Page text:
Death Cafes – the term may not initially inspire a sense of ease or comfort, but the reality is that Death Cafes serve as safe, guided environments for strangers to gather over vitalizing tea and cakes and discuss the tabooed subject of death in a manner that is life-affirming and broadening. Death Cafes were popularized by a British man named Jon Underwood, who was inspired by the work of Swiss sociologist and anthropologist Bernard Crettaz. Crettaz created “café mortels” in 2004, piggybacking off of the “café philosophique” movement – the general theme being to gather people together over invigorating food and drink to discuss a subject and share thoughts and opinions for mutual growth. The stated objective of the non-profit organization, Death Cafe, founded by Jon Underwood before he passed away, is “to increase awareness of death with a view to helping people make the most of their (finite) lives.”1

Death Cafes are volunteer organized events typically hosted at cafes or tea shops. A screened mediator and host, often with a background in social work, facilitates the event with thoughtful questions and helps to guide the conversation in a productive, compassionate manner. Death Cafes are not bereavement or grief support groups, instead functioning as safe spaces to explore death related topics that many people feel unable to talk about in typical conversations, even with friends and family. According to the Death Cafe website,, the organization has “offered 11,683 Death Cafes in 74 countries since September 2011.” The movement has only grown in popularity since then, and as a large portion of the United State’s population is aging, it is more crucial than ever to be able to speak openly about death.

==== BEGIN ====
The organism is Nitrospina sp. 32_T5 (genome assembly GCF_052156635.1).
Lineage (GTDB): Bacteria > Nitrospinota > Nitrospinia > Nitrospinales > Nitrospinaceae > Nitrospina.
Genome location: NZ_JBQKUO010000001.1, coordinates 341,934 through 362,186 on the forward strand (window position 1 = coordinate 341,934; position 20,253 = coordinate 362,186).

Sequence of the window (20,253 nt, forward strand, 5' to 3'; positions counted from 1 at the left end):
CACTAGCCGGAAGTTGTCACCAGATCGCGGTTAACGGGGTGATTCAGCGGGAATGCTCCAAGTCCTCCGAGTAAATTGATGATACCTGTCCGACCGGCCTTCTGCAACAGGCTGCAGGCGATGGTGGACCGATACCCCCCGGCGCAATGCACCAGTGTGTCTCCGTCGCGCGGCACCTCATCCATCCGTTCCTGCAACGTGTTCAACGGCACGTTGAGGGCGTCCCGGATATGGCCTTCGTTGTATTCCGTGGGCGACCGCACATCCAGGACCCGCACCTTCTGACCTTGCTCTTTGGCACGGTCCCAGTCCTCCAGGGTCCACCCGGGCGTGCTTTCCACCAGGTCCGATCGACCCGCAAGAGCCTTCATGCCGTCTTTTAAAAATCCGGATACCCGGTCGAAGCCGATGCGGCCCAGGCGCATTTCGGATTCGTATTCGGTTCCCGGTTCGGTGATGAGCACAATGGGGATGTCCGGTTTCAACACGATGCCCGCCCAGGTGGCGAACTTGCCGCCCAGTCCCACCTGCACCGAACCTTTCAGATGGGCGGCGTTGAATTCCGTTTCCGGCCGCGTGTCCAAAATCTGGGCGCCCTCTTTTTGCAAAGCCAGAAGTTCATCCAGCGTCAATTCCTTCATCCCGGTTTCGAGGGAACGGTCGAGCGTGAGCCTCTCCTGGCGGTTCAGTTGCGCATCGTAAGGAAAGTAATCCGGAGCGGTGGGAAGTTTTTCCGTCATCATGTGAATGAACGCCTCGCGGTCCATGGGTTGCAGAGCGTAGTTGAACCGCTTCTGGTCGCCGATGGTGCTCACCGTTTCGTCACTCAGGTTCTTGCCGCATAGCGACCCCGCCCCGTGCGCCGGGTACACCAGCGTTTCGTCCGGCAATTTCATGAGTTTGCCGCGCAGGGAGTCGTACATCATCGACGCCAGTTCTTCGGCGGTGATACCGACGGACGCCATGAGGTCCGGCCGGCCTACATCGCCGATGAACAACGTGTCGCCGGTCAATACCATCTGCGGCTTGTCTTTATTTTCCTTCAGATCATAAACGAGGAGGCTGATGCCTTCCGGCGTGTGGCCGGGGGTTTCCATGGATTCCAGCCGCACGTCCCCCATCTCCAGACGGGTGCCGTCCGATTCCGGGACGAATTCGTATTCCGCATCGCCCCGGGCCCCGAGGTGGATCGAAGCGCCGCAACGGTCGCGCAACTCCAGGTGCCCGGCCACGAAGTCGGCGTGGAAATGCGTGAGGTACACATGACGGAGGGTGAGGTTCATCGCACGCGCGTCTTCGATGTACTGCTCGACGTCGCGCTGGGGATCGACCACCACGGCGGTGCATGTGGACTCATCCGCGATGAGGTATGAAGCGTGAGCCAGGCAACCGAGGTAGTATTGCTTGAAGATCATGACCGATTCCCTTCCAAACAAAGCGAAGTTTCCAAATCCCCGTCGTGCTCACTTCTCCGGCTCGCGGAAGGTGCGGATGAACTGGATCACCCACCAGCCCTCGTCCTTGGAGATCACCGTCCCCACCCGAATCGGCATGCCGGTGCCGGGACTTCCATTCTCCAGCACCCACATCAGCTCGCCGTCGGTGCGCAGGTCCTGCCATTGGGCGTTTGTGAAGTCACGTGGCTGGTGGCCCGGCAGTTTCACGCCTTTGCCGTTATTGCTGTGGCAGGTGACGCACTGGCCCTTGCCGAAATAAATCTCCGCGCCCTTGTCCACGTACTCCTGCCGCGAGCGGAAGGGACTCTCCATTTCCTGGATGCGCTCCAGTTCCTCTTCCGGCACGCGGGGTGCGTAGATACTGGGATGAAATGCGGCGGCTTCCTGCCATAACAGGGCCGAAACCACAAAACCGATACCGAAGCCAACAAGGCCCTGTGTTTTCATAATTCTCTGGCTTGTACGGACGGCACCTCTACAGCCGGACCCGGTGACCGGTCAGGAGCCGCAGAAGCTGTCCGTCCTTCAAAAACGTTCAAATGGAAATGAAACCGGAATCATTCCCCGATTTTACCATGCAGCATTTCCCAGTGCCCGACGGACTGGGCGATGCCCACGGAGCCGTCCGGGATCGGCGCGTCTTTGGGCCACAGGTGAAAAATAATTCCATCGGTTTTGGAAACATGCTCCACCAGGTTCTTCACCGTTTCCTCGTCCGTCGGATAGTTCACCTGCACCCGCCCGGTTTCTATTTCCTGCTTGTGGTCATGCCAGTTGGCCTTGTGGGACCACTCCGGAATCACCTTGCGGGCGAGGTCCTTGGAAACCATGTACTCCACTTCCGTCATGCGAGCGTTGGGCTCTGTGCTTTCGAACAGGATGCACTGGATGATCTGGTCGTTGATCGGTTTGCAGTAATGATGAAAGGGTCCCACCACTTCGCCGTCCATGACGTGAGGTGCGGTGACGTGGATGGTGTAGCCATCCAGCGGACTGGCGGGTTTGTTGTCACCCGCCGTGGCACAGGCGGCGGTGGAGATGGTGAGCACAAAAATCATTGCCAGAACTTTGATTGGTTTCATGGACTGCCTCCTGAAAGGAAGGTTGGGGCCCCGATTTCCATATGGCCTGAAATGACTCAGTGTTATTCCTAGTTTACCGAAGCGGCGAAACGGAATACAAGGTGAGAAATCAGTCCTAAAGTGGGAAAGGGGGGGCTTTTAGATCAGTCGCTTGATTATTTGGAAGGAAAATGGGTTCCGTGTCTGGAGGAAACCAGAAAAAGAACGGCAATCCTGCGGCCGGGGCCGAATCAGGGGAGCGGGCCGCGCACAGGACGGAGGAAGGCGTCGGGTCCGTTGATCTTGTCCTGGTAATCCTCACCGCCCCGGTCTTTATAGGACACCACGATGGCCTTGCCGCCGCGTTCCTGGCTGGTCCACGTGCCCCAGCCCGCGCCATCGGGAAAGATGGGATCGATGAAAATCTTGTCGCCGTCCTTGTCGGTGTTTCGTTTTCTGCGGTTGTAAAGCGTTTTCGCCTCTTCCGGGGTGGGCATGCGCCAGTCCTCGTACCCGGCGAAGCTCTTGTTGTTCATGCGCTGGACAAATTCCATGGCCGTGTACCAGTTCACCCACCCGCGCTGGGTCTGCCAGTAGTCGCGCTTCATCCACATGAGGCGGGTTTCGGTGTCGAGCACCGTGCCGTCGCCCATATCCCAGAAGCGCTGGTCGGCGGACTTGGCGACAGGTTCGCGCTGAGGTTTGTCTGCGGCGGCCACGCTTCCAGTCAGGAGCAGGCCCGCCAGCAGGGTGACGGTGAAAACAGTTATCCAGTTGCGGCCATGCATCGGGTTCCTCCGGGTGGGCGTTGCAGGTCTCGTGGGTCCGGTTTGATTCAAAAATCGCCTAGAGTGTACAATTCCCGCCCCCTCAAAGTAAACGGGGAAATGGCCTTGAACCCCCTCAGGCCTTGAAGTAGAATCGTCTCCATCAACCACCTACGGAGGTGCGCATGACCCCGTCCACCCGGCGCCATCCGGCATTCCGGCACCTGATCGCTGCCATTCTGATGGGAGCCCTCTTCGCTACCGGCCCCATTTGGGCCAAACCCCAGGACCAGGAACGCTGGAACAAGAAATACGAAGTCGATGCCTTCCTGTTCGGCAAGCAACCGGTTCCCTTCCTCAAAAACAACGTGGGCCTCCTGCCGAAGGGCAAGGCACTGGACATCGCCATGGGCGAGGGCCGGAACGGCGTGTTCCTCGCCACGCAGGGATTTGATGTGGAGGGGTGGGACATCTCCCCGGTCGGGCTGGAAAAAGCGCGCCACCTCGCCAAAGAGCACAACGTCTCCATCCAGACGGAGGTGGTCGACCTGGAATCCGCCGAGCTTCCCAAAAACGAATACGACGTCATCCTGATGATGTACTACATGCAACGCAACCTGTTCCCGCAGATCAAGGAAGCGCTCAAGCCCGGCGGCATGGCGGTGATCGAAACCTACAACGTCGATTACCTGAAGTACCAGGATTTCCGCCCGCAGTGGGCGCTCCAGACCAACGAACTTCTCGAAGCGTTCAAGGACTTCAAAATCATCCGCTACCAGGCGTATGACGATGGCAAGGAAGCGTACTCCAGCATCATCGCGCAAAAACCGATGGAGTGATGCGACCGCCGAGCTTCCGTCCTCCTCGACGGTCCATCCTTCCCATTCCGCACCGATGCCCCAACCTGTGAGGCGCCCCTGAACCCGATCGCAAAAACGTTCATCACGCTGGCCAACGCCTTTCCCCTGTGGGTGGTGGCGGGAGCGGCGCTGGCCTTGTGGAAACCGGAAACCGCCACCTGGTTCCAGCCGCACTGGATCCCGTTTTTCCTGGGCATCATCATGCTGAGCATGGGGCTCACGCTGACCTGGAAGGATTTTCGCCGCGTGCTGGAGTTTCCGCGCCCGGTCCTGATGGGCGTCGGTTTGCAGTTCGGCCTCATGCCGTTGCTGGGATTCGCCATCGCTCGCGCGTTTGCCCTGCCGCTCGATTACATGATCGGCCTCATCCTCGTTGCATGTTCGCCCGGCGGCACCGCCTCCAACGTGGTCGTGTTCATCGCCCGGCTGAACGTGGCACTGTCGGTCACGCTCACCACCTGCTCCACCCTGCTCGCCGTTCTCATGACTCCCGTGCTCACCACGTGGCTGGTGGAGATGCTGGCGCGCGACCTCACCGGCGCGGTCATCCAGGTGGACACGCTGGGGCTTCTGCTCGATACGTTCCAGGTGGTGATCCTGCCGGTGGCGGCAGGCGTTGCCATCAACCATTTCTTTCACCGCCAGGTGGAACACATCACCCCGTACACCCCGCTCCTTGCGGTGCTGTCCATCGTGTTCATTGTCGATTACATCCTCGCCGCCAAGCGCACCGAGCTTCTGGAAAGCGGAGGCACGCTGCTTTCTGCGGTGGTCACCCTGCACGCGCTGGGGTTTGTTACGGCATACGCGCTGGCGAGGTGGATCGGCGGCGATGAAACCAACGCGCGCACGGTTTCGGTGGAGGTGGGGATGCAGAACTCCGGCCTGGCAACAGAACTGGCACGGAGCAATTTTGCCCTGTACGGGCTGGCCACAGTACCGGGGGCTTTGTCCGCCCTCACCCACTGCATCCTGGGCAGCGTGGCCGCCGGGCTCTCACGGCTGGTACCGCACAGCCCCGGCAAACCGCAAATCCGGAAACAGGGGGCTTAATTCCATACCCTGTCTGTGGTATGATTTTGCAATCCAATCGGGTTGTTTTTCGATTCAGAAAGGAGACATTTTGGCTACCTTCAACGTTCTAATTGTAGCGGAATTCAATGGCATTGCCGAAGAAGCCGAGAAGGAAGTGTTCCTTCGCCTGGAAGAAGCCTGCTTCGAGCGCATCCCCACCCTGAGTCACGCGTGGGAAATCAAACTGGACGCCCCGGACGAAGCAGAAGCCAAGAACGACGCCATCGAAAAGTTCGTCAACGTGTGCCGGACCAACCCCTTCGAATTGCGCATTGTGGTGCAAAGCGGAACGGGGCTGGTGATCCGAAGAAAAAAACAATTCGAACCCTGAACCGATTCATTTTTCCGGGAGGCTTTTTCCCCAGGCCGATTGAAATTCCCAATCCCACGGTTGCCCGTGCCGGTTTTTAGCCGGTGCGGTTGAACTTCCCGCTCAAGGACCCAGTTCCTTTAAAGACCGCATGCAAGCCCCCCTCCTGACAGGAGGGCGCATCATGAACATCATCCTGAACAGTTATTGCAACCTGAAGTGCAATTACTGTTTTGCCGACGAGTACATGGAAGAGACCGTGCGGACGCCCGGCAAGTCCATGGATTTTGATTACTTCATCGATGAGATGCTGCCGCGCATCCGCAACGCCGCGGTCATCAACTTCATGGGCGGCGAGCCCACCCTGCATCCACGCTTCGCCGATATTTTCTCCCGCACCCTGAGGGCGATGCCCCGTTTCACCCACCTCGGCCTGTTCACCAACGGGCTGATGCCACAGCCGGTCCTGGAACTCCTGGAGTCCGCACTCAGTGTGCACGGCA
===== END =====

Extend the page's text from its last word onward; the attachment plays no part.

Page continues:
I am an active member of our San Antonio Death Cafe. Despite the COVID-19 pandemic, we still have monthly meetings, offered via Zoom. Any interested parties who want to participate, even if it is just to sit back and observe, can learn more about upcoming events on the San Antonio Death Cafe Facebook page. Absolutely everyone is encouraged to join Death Cafe discussions – experiences range from poignant to humorous to emotional, but are always memorable and life-affirming. Let’s get together to shed light on a subject too long locked away in the dark, and fortify ourselves with cozy tea and delicious cake on our journey!